Eventually, at Seward’s recommendation, the Lincoln Administration settled on a policy of blockade of the Confederacy even though some advisors such as Navy Secretary Gideon Welles recommended a different course. Seward believed that only a specifically labeled blockade would keep European governments out of the conflict. Welles, perhaps jealous of the Lincoln-Seward relationship, later wrote: “At the commencement of the Administration he assumed, apparently, that he was – the premier – the Acting President, and that his colleagues in the cabinet occupied positions subordinate to him. The President never a presuming man and without much administrative experience deferred greatly to Mr. Seward whose characteristics were in some respect the opposite of his. Without hesitation the secretary of state was ready to direct the movements of other branches of government sometimes without even consulting the heads of the Departments interested and in this matter was, until checked, involving the Administration in confusion.” Comparing Secretary of State Seward to President Lincoln, Gideon Welles later observed:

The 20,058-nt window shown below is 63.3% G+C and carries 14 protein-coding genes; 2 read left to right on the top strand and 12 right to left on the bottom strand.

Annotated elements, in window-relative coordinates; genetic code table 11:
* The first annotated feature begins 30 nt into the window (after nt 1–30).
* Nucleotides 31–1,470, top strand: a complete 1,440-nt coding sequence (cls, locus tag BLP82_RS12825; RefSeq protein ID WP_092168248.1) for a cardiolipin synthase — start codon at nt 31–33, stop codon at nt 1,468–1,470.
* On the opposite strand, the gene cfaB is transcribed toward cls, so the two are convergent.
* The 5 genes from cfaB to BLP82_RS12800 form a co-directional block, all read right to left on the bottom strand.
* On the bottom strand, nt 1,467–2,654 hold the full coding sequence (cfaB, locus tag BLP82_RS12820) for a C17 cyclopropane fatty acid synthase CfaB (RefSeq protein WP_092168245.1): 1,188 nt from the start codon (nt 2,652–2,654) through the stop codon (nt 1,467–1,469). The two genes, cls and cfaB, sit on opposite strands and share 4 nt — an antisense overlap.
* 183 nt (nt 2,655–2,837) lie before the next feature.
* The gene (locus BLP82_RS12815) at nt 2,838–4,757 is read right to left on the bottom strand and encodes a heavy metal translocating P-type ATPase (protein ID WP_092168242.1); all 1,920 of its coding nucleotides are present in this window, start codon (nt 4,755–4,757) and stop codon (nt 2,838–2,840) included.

“The Secretary of State had, with higher culture and scholastic attainments, quickness of apprehension, wonderful facility and aptness in adapting himself to circumstances and exigencies which he could not control, and a fertility in expedients, with a dexterity in adopting or dismissing plans and projected schemes, unsurpassed; qualities which made him an acceptable companion, if not always a safe adviser, but never the superior and controlling executive mind. His training and habit were partisan, and his acts often impulsive; but, accustomed through his whole official life to consult a faithful friend, to whose judgment and guidance he deferred, he had not in great emergencies the self-reliance, energy, will, and force of character which are essential to a truly great and strong executive. He sometimes acted rashly, not always wisely, But if he had not the will which is necessary for a chief, he had the sustaining qualities which are valuable in serving a capable leader with whom he might be identified. He was subordinate to Abraham Lincoln, and deferred to him as he had deferred to Thurlow Weed…”